"To deliver such an one unto Satan"

Updated: Sep 4, 2019

Question or Topic

What did the Apostle Paul mean when he told the Corinthians: "To deliver such an one unto Satan for the destruction of the flesh, that the spirit may be saved in the day of the Lord Jesus"?


I Corinthians 5:5


This chapter contains a very unusual description of a specific case involving a brother who had sinned. The ecclesia was being scolded by Paul for their reluctance in addressing the issue.

It is difficult to believe that there could have been any question concerning the obvious wrong in the man's actions. His offense is described as "such fornication as is not so much as named among the Gentiles, that one should have his father's wife" (v.1).

Respect of Persons?

When we take a good look at our own struggles with moral issues today, we may be able to identify with the Corinthian dilemma. We have seen many situations where respect of persons has distorted the judgment of brethren. Questions of right or wrong that should have been relatively easy to determine, are sometimes complicated by the personalities or the relationships of the offending party.


If we were to place ourselves into the Corinthian situation, how would we react if a well known visiting brother had attempted to exhort us on our handling of an internal matter? Would we consider it to be meddling? Think about the last few situations where our own Ecclesia has been called on to deal with one of these issues. How did we react to those who expressed concern. Were our judgments based on the impact on the personalities involved, or on bible truth? Did we shoot the messenger or respond to the message?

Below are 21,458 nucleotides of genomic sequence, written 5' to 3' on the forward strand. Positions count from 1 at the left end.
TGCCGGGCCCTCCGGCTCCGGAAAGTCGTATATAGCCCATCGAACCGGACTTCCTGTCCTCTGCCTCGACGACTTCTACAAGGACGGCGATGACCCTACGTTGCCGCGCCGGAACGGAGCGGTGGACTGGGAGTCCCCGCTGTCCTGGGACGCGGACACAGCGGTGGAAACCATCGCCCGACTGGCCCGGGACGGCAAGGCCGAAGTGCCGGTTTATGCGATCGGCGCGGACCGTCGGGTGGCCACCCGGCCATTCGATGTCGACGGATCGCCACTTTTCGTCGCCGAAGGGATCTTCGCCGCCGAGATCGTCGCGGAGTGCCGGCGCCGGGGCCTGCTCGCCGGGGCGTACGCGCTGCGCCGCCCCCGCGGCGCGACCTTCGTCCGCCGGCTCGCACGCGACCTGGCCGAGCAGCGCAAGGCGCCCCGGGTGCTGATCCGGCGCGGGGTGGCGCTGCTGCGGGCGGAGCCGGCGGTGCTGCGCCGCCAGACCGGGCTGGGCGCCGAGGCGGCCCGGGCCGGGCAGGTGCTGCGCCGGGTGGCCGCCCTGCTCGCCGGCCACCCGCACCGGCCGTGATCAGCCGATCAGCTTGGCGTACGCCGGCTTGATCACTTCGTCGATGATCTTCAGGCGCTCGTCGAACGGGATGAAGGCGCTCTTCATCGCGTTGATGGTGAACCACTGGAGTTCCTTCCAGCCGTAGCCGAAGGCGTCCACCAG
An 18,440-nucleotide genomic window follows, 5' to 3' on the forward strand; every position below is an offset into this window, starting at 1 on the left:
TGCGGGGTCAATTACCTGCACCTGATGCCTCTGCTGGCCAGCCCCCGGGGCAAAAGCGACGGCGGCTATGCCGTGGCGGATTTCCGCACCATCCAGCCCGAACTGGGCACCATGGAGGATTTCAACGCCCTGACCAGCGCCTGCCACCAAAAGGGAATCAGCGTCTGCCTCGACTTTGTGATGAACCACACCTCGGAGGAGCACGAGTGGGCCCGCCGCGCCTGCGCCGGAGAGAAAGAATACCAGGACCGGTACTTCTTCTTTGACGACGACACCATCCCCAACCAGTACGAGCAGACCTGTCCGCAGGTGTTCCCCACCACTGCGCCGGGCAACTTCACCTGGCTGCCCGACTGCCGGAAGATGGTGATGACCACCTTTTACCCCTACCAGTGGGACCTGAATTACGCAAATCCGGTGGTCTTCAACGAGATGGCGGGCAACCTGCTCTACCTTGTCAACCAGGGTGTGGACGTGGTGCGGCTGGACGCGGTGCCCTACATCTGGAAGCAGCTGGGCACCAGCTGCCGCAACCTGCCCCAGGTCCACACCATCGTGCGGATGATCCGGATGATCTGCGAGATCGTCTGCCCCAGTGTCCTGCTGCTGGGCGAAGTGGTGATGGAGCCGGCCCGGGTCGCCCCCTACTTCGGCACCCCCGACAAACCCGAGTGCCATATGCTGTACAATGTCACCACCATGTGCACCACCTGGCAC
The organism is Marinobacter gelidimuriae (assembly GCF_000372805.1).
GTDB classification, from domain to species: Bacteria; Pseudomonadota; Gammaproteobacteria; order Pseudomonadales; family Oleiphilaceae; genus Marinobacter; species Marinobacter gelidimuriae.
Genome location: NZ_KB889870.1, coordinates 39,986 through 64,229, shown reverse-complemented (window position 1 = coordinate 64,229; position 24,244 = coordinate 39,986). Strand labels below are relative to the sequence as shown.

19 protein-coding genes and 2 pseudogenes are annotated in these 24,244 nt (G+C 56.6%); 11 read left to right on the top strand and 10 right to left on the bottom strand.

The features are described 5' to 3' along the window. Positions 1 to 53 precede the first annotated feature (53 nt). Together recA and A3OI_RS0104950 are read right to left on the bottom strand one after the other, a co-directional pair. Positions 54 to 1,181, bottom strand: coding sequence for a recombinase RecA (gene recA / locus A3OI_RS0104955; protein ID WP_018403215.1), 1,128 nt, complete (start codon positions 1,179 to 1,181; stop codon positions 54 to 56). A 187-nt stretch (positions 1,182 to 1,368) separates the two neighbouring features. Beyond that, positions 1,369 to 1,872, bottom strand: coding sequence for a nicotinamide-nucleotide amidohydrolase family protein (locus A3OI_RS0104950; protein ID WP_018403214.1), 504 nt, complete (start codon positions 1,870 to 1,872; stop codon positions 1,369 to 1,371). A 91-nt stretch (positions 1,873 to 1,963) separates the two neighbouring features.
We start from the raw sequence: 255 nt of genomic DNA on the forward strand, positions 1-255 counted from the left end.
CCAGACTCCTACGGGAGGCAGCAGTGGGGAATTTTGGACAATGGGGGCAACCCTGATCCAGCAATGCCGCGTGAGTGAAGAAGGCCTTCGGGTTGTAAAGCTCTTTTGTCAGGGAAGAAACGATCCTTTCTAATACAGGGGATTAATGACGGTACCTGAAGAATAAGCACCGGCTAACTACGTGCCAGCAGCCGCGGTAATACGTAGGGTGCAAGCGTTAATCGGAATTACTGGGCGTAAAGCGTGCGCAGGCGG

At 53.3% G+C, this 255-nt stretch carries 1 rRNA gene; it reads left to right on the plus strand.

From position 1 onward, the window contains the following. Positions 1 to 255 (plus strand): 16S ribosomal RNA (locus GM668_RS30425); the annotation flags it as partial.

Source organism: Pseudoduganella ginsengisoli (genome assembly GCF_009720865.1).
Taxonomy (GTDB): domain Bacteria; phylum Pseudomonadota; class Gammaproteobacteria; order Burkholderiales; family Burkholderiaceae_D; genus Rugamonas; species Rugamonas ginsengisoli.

The Question at Hand

Returning to our question, the Corinthian Ecclesia was instructed to "deliver" the erring brother to "Satan for the destruction of the flesh". This seems like a very strange word of advice. Before we can begin to understand this instruction, we must attempt to identify the "Satan" in the case.


The word in the Strong's concordance in this case is Satanas {sat-an-as'}, or "accuser". The New American Standard concordance uses the word "adversary" in its definition. Who or what was the adversary or accuser in the first century period?

There are two reasonable possibilities. The first being the man's father, or a close relative, who certainly would have been an offended party in the matter. An example of this is found under the Law, where one who was a near kin to a victim would become the "avenger of blood", an adversary with an emotional involvement would be a serious pursuer of the guilty party.

The other likely adversary or accuser would have been the Roman authorities, who may have sought to prosecute him as a violator of an existing law.

From a scriptural prospective, we know that the latter, that is the authorities, are referred to as an adversary to the brethren. One example of this is found in the epistles of Peter: "Be sober, be vigilant; because your adversary the devil, as a roaring lion, walketh about, seeking whom he may devour" (I Peter 5:8).

The Powers That Be

The powers that be (the authorities) are not intended to be an adversary to those who live in accordance with the laws of God. Generally, the authorities are ordained by God as shown in the following reference:

Romans 13:1-4